Is it fair? Call your congressman. They are the only ones who could possibly change this requirement as it is a federal law. Don't think for 1 second that this is an isolated case. I'll guarantee it is happening in your neighborhood school too. The dispatch could be filled daily with articles like this from all over the State and the Nation.

Why are spending so much for such a small percent of the population? By law, we must! Meanwhile, we cut funding and programs for Talented & Gifted because it is such a small population. It is no wonder why our education system is so weak.

I feel sorry for the family and the school district. I'm certain that both are doing all they can with their knowledge and resources.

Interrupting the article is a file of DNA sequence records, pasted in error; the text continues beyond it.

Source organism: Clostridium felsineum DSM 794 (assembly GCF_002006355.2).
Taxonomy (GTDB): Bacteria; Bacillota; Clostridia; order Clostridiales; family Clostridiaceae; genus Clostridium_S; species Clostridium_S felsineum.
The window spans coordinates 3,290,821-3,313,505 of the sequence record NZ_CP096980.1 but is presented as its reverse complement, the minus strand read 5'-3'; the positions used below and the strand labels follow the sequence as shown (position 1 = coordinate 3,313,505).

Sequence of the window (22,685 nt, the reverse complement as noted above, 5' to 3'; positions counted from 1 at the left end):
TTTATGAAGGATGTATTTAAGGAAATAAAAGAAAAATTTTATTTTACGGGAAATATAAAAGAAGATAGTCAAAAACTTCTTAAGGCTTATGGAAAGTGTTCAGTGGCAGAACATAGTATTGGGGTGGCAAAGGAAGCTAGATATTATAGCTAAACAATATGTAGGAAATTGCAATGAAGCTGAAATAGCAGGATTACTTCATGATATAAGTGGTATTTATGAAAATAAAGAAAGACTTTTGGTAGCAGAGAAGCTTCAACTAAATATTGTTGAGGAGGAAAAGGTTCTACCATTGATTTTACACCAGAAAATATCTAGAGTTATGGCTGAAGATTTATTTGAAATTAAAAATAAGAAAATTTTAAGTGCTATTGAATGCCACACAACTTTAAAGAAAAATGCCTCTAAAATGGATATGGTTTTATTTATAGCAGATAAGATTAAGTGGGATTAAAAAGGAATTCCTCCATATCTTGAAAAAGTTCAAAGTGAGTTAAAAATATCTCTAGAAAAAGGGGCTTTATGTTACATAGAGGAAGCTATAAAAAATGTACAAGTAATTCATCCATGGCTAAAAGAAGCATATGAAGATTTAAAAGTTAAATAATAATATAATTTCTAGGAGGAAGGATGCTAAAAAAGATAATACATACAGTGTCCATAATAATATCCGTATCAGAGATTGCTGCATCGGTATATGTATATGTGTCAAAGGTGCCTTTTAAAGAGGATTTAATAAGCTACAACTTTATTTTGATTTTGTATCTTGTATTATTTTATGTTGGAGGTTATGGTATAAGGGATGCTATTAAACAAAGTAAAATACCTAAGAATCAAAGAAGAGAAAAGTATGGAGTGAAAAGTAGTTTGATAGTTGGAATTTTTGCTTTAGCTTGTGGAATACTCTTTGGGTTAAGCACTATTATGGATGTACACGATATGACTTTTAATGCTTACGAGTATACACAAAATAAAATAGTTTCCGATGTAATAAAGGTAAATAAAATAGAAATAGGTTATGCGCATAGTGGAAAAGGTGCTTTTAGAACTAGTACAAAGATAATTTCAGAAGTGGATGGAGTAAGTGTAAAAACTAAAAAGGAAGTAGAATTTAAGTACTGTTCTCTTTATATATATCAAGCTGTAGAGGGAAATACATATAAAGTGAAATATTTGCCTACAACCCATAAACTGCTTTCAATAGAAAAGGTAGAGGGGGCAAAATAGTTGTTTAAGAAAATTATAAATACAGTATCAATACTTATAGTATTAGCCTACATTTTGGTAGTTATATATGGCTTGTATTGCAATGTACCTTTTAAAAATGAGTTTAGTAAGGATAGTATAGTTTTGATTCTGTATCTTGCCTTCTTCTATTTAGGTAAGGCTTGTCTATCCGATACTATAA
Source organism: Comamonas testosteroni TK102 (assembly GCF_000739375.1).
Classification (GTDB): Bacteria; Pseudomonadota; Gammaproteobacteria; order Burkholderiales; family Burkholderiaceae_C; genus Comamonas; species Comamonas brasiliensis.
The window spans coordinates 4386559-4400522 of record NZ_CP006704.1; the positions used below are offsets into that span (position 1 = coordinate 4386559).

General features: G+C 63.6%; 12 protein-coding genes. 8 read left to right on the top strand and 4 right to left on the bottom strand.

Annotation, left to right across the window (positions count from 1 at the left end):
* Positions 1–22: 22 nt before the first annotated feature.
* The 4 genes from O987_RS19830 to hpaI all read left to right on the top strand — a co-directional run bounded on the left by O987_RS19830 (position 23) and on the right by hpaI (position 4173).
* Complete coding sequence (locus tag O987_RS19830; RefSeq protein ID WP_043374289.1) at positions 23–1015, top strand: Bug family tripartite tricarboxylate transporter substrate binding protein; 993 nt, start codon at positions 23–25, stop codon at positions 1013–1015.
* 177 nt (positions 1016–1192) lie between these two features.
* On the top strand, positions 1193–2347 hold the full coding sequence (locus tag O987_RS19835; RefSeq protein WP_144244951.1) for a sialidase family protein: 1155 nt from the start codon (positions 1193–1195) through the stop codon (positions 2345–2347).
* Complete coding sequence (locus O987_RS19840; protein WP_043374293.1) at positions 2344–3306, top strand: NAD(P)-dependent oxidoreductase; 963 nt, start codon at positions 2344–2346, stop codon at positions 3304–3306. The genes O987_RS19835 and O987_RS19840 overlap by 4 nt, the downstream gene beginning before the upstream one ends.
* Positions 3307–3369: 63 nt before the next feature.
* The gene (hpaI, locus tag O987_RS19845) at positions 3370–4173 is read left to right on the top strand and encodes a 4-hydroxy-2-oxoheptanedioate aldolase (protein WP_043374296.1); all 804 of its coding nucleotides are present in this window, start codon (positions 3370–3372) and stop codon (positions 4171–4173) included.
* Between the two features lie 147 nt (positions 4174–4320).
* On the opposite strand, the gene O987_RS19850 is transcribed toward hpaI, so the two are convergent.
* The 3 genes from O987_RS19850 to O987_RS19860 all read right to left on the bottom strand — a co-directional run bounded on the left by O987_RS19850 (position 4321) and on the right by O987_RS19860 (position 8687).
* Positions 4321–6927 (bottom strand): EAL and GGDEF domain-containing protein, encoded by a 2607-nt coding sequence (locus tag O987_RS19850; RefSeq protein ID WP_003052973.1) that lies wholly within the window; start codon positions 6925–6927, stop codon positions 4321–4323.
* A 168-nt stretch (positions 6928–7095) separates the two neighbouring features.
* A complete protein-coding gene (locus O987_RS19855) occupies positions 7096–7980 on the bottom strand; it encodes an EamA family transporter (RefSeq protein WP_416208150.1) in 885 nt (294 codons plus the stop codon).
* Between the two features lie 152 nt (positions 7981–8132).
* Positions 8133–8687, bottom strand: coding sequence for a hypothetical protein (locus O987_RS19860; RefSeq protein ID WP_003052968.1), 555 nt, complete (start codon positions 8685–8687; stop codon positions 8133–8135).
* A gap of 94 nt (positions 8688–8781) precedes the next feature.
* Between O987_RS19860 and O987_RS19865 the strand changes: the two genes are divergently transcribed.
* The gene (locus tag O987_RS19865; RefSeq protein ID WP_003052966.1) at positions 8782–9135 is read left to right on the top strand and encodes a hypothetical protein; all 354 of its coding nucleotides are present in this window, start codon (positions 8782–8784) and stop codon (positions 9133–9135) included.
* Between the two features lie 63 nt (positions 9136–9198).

henley

Dublin, OH

#8 Jan 23, 2011
My friend is an R.N. and she is paid to tend to one, ONE, child in a Pennsylvania government school because that child has allergies. She accompanies that child all during the school day to make sure he is safe from allergens. Think what this costs taxpayers.
Cartman

Powell, OH

#9 Jan 23, 2011
Every child deserves the best education possible both at school and at home. Several years ago the MRDD programs convinced parents that their students needed to be in regular schools instead of in the schools that were designed and developed for them by the "experts in the field." What resulted was the regular public school system being inundated with an entirely new population of special needs students while the MRDD programs kept all the funding for the rather meager population who were left in their care.